In March 1999, Vazgen Sargsian’s Republican Party formed a coalition with the Popular Party of Karen Demirjian, which became known as “Unity.” This coalition won the elections in May. In June 1999, Sargsian was appointed Prime Minister while Demirjian was named National Assembly speaker. His political influence grew further, eclipsing President Kocharian. During Sargsian’s short tenure as prime minister the Pan-Armenian games took place as well as the first Armenia-Diaspora Congress.

Sargsian, Demirjian, five lawmakers and a minister were assassinated on October 27, 1999 by an armed group led by Nayiri Hunanian, which took the National Assembly building by assault. The attackers have been condemned to life in prison. Yet the circumstances surrounding the attack have never been fully explained and there are a number of versions about the motivations of these political assassinations and the forces behind it.

Notwithstanding criticism against him, Vazgen Sargsian is recognized by the government and the public as a national hero. He has been proclaimed national hero of Armenia and hero of Artsakh. The military academy of Yerevan is named after Sargsian, as well as the republic’s stadium, a central street and a street in Stepanakert, in addition to a park in Kapan. His statues have been erected in a number of cities and there is a museum dedicated to him in his hometown, the village of Ararat.
Previous entries in “This Week in Armenian History” are on the Prelacy’s web site (www.armenianprelacy.org). 
If you think that there is an explanation for the origin of the names Artsakh (Արցախ) and Gharabagh (Ղարաբաղ, Karabagh), you are mistaken. The earliest historical record about Artsakh comes from the cuneiform inscriptions of Urartu (Kingdom of Van), where it appeared with the names Urtehe and Atahuni (the h in cuneiform inscriptions sounds like kh). The Armenians sources have recorded the name in the forms Ardakh, Ardzakh, and Artsakh (Արդախ, Արծախ, Արցախ), and perhaps the Armenian Ardakh corresponds to Urdehe as it was written down twenty-eight centuries ago.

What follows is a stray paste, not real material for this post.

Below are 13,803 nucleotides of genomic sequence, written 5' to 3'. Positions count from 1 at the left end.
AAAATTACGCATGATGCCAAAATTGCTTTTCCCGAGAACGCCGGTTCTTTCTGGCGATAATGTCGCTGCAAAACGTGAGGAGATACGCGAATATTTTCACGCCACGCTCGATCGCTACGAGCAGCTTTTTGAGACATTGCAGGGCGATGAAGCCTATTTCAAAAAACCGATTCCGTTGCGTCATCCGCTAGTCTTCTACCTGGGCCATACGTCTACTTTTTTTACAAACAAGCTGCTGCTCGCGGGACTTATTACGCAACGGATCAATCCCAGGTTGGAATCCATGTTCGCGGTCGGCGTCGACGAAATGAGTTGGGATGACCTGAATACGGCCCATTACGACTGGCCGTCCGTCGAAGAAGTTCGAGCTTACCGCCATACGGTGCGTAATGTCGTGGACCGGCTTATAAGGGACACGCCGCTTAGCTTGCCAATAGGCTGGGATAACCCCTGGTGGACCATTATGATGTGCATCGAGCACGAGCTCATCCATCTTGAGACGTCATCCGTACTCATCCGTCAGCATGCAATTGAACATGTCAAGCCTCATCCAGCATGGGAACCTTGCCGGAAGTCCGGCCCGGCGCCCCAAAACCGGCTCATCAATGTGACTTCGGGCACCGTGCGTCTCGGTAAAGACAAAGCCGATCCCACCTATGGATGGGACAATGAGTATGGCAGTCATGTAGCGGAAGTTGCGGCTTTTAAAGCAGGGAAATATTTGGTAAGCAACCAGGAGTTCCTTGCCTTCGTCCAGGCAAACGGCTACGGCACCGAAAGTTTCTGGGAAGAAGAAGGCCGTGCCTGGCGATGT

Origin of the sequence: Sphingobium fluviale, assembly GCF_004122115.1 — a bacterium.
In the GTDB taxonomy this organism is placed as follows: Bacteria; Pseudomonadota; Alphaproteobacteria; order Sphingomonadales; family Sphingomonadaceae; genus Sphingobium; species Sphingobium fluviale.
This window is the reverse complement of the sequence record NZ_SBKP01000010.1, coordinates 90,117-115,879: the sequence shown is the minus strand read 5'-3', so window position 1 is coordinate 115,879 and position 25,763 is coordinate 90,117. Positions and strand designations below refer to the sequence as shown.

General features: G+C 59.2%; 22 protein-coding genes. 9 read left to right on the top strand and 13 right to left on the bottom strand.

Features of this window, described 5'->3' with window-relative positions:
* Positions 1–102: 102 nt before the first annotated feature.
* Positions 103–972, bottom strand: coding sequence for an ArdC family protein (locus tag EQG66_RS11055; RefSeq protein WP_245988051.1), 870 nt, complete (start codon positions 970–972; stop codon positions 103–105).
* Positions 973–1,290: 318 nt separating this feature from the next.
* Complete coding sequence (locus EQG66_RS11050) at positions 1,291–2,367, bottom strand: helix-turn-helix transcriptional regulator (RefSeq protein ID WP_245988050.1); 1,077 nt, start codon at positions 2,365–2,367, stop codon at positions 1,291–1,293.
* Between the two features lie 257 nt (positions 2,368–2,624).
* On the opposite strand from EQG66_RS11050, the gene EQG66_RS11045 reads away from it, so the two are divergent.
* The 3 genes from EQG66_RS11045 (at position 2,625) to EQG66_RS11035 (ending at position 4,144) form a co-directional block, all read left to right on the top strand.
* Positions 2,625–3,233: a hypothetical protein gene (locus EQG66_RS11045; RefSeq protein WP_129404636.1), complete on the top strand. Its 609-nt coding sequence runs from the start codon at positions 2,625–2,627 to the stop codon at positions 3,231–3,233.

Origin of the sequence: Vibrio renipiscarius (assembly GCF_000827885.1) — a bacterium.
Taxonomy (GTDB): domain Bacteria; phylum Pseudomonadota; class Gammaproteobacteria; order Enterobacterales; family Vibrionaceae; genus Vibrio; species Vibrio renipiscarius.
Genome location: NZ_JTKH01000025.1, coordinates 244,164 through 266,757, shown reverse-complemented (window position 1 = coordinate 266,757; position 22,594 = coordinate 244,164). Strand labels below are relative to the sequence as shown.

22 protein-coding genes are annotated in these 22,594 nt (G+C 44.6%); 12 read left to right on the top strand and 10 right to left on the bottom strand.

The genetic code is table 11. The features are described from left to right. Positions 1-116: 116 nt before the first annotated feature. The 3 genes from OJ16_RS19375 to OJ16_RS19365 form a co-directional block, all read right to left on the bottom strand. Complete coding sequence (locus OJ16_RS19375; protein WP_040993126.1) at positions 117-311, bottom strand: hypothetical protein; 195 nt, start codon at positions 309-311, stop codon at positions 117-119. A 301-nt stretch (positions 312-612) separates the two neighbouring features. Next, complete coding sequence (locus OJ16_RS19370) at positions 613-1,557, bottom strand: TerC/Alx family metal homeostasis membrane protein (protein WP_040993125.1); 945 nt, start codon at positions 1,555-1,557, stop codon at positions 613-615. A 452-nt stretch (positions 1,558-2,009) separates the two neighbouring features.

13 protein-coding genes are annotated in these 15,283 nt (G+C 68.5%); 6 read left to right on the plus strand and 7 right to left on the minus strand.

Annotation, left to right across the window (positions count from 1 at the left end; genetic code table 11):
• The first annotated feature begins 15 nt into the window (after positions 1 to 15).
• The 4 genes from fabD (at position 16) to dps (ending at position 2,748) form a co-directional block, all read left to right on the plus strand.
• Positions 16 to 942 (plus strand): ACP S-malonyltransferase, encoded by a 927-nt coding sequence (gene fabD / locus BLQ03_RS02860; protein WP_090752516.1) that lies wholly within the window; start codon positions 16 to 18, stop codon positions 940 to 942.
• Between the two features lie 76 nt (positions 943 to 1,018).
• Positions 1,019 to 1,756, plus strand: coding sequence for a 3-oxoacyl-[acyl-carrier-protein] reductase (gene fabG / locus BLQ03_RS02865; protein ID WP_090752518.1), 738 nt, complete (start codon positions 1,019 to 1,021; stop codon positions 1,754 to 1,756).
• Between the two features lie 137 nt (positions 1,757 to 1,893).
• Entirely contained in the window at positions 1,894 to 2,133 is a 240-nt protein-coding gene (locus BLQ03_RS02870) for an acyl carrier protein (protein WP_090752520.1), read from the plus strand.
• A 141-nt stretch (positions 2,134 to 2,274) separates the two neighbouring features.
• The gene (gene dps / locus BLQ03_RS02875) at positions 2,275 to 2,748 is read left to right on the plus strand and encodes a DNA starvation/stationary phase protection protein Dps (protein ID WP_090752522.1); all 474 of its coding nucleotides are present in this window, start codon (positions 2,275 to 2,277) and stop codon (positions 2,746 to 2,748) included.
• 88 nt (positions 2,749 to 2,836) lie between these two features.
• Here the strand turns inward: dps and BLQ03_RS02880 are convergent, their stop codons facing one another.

We can only make assumptions about the meaning of Ardakh > Ardzakh > Artsakh, and there is no consensus about its etymology. Of course, nobody should take seriously an explanation putting together the male name Ara (Արա) and the word tsakh (ցախ “brushwood”), as in “Ara’s brushowod,” which appears, for instance, in a children’s poem. Such explanations are known with the name of folk etymology and have no scholarly value.
Coming to Karabagh, it appeared for the first time in Arabic and Persian sources of the fourteenth century with the etymology “black garden,” and two Armenian historians, Tovma Metzopetsi (fifteenth century) and Hovhannesik Tzaretsi (sixteenth century), repeated that explanation.

There is no explanation linking both Artsakh and Gharabagh. It is assumed that the meaning “black garden” would be related to the fertility of the soil in the region. But Persian historian Hamdallah Qazvini called the lower region of Gharabagh Bagh-i safid (“white garden), and the upper region, Bagh-i siakh (“black garden”), which may be just related to the opposition of the colors of the plain and the mountain, white and black, without giving grounds to Turkish Karabagh (“black garden”).

Less consideration has been given to a possible Armenian explanation. There have been many placenames in the Armenian regions of Siunik (Zangezur), Artsakh and Utik (the current Gandzak-Ganja) with the root bagh, including the province of Baghk in Siunik. The name of the fortress of Baghaberd in Siunik has given an intriguing ground to assume that Karabagh could have been a capricious Turkish half-translation of the name Baghaberd. In this way, the Armenian word բերդ (berd “fortress”; pert in Western Armenian pronunciation) might have been translated into Turkish as kala, modified into kara, which originated Ghara-bagh. For instance, the Azerbaijani name of the village of Berdashen (district of Martuni in Gharabagh) is Qarakend, which supposedly means “black village,” but the existence of the Armenian names gives food for thought. This may have been a folk etymology, and the actual translation would have been “village of the fortress,” in a linguistic distortion of the original Qalakend.

If there are no clear and exact directions, the etymology of proper names becomes extremely tough, as it gets usually buried in the dark corners of the distant past.
Previous entries in “Armenian Language Corner” are on the Prelacy’s web site (www.armenianprelacy.org). 
Armenian Prelacy
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Crossroads welcomes your letters (English and/or Armenian), as well as parish news, photographs, and calendar items. The deadline for submitting items is Tuesday evenings. Please write to crossroads@armenianprelacy.org.
(Calendar items may be edited to conform to space and style)
SIAMANTO ACADEMY— Meets every Saturday via Zoom from 10:30 am-12:30 pm (ET). For information: anec@armenianprelacy.org or 212-689-7231.

October 14—December 2: Bible Study on St. Paul’s Letter to the Philippians, Wednesday evenings from 8:00-9:00 pm (EST), conducted by Archdeacon Shant Kazanjian, Director of Christian Education (Eastern Prelacy). To register, please email your name, email address, and phone number to shant@armenianprelacy.org.

October 25 —58th anniversary of St. Sarkis Church (Dearborn, MI), presided by His Eminence Archbishop Anoushavan, Prelate.

November 21 —Annual Armenian Food Drive-Thru Festival at Holy Trinity Armenian Church of Worcester, Massachusetts. Details to follow.